Switzerland-Singapore-banking-markets-finance,3rdlead-WRAP UBS plugs 10-bln-dlr subprime loss with help from Singapore by William French
ZURICH , Dec 10, 2007 (AFP) - Swiss bank UBS turned on Monday to Singapore 's
state investment fund for nearly 10 billion dollars in new capital to fill a
huge hole caused by losses in the US mortgage crisis.
UBS, a leading name in both Swiss and international banking, also warned it
risked posting a net loss for the full year 2007 as a result.
"UBS has revised the assumptions and inputs used to value US subprime
mortgage related positions. This will result in further writedowns of around
10 billion dollars," the bank said in a statement.
The bank also said it expected to post a loss in the fourth quarter, and
"it is now possible that UBS will record a net loss attributable to
shareholders for the full year 2007."
UBS also said that a strategic investor in the Middle East , which it did
not identify, is injecting an additional two billion francs into the bank.
The Government of Singapore Investment Corporation (GIC) said it would
inject 11 billion Swiss francs (6.6 billion euros, 9.74 billion US dollars)
GIC's deputy chairman and executive director, Tony Tan Keng Yam, told a
news conference that the fund's total shareholding could amount to 9.0 percent
depending on the conversion price.
"Nine percent is a large stake. I think we would be the single largest
shareholder in UBS," Tan said.
UBS chairman Marcel Ospel revealed in a statement: "Our losses in the US
mortgage securities market are substantial."
The latest writedowns come after the bank reported its first quarterly loss
for five years in October owing to exposure to the crisis-hit US mortgage
Ospel welcomed the Singapore deal, and said he did not rule out the new
investors taking seats on UBS's board.
The identity of the second, Middle Eastern investor has not been disclosed.
The UBS chairman told a conference call that "the writedown should lead to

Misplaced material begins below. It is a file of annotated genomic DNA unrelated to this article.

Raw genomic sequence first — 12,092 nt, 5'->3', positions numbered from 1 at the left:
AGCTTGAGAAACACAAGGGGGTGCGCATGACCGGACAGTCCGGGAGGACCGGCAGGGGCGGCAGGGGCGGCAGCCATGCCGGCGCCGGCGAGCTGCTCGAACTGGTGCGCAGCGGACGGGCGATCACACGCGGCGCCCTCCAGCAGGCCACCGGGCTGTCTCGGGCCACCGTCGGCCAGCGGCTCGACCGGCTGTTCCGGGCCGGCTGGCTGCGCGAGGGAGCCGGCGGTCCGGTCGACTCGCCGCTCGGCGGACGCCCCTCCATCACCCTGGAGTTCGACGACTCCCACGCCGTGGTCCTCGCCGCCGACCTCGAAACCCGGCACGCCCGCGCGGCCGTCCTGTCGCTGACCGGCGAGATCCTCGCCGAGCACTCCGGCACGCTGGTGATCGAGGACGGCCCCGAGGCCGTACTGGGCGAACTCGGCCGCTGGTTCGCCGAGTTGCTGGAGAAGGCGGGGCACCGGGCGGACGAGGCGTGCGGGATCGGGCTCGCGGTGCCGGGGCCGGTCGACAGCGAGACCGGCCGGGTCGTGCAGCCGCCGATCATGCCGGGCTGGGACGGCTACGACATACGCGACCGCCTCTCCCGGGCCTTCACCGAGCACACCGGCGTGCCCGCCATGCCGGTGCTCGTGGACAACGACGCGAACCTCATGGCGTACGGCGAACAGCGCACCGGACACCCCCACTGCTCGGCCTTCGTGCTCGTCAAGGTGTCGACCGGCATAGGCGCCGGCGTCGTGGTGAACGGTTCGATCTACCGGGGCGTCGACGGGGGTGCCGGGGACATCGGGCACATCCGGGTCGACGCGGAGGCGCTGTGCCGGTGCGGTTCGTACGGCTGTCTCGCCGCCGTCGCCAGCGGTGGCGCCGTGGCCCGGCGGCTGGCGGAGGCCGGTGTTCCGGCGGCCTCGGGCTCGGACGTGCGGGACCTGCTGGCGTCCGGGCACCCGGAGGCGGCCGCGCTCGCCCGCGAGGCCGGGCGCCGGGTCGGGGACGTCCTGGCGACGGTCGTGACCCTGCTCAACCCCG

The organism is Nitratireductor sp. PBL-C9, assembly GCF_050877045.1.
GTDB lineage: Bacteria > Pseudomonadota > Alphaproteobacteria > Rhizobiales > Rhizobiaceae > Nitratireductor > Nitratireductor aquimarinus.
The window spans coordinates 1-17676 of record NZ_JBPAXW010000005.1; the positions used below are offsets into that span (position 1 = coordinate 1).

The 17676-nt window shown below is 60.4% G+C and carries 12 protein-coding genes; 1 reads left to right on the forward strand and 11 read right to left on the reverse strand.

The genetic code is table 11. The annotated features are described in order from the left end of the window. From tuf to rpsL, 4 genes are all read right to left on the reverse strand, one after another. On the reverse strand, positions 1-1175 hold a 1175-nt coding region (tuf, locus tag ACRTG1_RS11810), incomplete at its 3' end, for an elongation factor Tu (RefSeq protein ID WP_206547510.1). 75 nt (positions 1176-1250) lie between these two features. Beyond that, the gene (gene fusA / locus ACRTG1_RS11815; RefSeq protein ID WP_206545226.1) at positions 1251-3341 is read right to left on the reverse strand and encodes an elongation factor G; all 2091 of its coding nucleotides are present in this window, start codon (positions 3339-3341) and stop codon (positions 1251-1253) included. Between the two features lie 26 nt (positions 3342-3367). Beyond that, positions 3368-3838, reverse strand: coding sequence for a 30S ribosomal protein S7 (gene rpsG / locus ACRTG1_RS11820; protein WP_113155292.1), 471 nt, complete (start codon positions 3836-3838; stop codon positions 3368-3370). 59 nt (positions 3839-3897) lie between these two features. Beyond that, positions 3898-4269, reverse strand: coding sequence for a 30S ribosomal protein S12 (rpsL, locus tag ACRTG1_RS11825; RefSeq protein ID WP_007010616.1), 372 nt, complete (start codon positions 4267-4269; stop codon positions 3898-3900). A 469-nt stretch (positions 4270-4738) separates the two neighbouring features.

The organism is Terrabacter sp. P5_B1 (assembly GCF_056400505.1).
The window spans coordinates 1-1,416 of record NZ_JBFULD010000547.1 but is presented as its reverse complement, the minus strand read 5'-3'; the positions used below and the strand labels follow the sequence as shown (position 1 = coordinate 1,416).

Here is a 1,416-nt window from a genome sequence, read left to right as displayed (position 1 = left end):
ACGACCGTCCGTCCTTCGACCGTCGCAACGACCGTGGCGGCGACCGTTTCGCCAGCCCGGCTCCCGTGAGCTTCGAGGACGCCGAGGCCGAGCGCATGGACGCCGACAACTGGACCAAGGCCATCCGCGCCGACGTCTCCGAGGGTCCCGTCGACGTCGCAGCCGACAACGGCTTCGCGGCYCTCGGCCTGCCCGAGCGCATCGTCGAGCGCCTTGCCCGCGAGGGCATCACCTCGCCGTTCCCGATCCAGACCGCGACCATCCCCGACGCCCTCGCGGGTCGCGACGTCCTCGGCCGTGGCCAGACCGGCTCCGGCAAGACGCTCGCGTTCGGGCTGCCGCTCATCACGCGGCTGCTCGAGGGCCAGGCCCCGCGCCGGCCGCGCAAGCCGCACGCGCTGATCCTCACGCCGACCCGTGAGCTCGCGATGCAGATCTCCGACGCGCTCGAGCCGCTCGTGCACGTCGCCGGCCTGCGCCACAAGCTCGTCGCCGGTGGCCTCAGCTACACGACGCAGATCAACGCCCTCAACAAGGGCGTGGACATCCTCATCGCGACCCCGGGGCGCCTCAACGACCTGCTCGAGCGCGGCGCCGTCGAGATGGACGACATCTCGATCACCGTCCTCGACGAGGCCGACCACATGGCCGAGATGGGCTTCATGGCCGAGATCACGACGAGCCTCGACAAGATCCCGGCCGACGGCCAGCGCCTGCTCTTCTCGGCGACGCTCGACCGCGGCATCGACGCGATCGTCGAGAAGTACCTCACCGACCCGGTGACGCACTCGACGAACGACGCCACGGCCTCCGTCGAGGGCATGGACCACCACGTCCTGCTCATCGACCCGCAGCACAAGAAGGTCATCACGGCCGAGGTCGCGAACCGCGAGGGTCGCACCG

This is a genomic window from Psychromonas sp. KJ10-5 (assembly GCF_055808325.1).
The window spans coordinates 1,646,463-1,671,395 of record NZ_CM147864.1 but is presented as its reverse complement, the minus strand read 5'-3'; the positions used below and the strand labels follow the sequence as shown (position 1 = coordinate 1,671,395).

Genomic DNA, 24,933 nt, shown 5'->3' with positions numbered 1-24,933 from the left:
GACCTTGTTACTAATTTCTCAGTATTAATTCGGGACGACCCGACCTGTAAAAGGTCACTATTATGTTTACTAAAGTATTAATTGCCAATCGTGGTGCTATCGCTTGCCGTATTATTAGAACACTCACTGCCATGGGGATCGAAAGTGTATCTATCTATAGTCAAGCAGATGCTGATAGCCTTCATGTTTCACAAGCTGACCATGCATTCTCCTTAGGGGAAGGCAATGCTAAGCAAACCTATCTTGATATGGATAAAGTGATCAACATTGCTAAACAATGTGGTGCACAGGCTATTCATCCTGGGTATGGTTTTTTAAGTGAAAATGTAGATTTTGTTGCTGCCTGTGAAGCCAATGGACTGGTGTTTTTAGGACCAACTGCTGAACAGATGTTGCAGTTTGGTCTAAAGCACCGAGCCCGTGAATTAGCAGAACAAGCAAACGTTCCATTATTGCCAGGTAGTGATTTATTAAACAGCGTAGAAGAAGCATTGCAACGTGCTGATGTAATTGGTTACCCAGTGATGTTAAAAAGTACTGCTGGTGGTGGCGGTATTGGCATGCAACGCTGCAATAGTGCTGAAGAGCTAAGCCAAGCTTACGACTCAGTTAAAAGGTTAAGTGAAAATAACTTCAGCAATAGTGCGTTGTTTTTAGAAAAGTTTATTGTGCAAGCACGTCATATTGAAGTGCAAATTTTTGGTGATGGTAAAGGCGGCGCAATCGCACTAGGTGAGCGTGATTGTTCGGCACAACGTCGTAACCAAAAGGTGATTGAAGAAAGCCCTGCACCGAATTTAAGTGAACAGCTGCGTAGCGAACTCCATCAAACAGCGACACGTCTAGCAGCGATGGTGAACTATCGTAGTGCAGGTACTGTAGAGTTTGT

more clarity and end all market speculation."
Analysts said that by announcing such a big writedown, UBS was hoping to
preclude any further bad news arising from the subprime crisis.
Cazenove Equities said that the writedown was "aimed at removing the issue
from the agenda once and for all".
Merrill Lynch meanwhile noted that UBS has "now moved from being the least
conservative in its write-downs to being the most conservative".
"In our view this doesn't completely remove the debate on further
write-downs, but it establishes UBS as the most conservatively marked," it
said in a note to clients.
UBS shares staged a recovery in midday trade, as traders hoped this latest
writedown would be an end to the matter.
At 12.44 pm (1144 GMT), UBS shares were up 1.55 Swiss francs or 2.7 percent
at 58.75 Swiss francs, after opening down 3.2 percent.
GIC was established in 1981 to manage Singapore 's foreign reserves and now
manages "well above" 100 billion US dollars, making it one of the world's
largest fund management companies, its website says.
Sovereign wealth funds such as Singapore 's GIC are becoming major
international finanical and corporate investors, prompting calls for greater
transparency in their actions.
"Some SWFs are becoming large players in financial markets and their
importance is set to go on increasing rapidly," the Organisation for Economic
Cooperation and Development said last week.
The OECD said the many SWFs are viewed as "opaque and secretive ... [and]
at odds with standards applied in global financial markets," and it called for
codes of conduct such as those employed by Norway 's state investment fund.
GIC's managing director Ng Kok Song said the Singapore fund's investment
was not aimed at securing total control of UBS.
"We've got no desire to control the business of the bank," but will seek to
create maximum value for all shareholders, he said.